As far as grades go, which my earlier posts should indicate I have a minor obsession over, I think I did respectably well. Despite my 90% on my calculus final I only eked out a B+ in the class, which was disappointing at best and discouraging at worst, but I'll have to live with that. Getting a grade with a B in front of it was a first for me, and somewhat of a rude awakening, but I had to realize that it hardly spells doom for me. I secured an A- in physics and A's in all of my other classes, for which I'm touting a bit of well-deserved pride. Even that dance class, which I was so worried about the entire semester. I had to fight tooth and nail for the extra credit I needed, but I got it.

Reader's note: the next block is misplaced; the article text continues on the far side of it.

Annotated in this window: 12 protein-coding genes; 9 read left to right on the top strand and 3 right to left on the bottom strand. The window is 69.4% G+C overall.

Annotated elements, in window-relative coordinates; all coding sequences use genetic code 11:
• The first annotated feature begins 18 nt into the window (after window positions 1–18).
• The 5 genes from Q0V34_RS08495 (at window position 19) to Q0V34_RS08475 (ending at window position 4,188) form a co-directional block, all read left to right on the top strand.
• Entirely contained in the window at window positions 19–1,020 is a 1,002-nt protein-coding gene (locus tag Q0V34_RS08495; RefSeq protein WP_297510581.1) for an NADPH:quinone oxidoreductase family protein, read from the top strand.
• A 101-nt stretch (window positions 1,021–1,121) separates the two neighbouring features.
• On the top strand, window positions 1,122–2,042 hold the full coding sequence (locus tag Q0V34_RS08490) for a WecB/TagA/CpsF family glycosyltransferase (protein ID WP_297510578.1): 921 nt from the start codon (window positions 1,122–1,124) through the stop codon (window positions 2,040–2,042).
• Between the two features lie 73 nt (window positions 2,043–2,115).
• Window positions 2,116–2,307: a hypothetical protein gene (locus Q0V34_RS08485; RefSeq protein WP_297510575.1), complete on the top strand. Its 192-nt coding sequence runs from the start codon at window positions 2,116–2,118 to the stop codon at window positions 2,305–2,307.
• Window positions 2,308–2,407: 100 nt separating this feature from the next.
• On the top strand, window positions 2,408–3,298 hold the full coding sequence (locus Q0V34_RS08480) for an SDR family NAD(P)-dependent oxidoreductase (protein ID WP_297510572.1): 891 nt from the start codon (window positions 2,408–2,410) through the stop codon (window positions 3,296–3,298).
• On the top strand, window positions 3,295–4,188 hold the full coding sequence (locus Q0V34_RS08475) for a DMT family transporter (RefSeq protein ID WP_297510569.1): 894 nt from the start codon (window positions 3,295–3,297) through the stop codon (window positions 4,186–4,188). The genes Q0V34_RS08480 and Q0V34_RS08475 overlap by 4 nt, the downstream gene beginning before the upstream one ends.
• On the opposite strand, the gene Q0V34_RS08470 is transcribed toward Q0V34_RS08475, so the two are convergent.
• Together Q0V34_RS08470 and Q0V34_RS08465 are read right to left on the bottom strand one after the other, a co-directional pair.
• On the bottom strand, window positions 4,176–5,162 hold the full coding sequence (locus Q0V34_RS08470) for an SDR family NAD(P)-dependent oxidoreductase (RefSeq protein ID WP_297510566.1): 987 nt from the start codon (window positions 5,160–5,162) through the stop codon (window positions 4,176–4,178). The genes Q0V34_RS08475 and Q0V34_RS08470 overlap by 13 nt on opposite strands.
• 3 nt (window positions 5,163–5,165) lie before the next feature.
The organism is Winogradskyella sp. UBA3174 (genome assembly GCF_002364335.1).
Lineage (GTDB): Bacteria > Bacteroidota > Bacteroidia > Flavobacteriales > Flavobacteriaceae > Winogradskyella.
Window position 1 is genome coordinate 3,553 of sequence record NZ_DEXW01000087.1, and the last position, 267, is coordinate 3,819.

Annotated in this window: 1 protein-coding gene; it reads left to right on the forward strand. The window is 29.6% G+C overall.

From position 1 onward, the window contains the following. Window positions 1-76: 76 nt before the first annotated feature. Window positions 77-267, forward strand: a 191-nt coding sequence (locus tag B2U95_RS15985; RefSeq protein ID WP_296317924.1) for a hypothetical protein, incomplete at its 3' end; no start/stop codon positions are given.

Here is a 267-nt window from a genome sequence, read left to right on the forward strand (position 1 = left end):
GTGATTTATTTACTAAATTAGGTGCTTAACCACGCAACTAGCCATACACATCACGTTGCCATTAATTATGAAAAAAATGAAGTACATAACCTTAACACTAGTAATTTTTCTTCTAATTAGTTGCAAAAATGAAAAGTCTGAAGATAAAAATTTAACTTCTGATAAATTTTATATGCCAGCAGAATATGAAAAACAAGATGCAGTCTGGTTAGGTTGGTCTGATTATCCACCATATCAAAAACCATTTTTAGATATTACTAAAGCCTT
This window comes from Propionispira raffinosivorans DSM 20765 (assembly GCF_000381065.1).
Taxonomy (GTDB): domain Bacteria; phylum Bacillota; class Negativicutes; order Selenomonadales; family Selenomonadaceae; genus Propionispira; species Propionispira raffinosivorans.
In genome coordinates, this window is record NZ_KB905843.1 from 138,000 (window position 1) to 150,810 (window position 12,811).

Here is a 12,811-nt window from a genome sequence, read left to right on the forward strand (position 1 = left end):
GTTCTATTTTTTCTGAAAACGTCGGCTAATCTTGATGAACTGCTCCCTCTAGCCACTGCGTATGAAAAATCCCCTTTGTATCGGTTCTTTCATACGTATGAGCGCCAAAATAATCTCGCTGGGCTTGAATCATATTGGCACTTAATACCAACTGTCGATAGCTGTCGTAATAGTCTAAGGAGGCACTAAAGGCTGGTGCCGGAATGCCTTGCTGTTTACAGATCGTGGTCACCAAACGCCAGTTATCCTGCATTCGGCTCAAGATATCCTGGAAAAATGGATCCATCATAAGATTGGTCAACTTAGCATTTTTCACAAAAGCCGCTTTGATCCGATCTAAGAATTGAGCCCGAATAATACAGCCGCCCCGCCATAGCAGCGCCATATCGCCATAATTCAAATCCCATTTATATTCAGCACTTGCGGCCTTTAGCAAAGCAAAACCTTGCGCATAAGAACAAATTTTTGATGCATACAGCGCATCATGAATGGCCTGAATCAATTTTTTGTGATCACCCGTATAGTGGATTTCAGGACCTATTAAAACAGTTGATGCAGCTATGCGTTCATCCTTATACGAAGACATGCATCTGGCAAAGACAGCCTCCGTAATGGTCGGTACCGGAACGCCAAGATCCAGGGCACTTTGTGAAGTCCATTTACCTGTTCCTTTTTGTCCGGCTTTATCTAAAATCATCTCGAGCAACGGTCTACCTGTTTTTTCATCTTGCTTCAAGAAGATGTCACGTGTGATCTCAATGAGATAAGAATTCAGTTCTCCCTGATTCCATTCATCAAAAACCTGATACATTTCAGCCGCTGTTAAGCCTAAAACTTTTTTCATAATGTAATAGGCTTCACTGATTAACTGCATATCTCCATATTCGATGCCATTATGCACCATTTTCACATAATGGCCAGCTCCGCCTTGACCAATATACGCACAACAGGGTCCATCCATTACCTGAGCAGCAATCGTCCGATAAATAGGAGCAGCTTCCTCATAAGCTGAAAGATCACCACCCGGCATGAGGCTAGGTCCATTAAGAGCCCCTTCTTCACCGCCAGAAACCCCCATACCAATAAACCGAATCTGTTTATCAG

My first semester taught me quite a bit, but not really in the subjects my classes covered. I had to learn how to survive on my own, communicate with strangers and coexist with other humans, which was quite a struggle for my cloistered, introverted, borderline-isolationist self, but has definitely molded me into a better person. This semester I plan to work on time management, habit building and actually reading the textbook, so we'll see how that goes.
Here are some nice clouds, just for fun.
This brings us to now. I fully enjoyed my three-week break to relax and decompress, as well as not having homework over Christmas for the first time in my memory, but all good things come to an end. It's the dawn of a new semester, full of gloomy January weather, a wealth of uncertainty and the looming threat of Chem 105. It's currently the most oft-failed course at the University, and I didn't exactly have a good experience in tenth grade chemistry, so it has become cause for major concern. I'm not worried about failing, mind you, but the average grade is far lower than I'd like, so it's going to be a battle.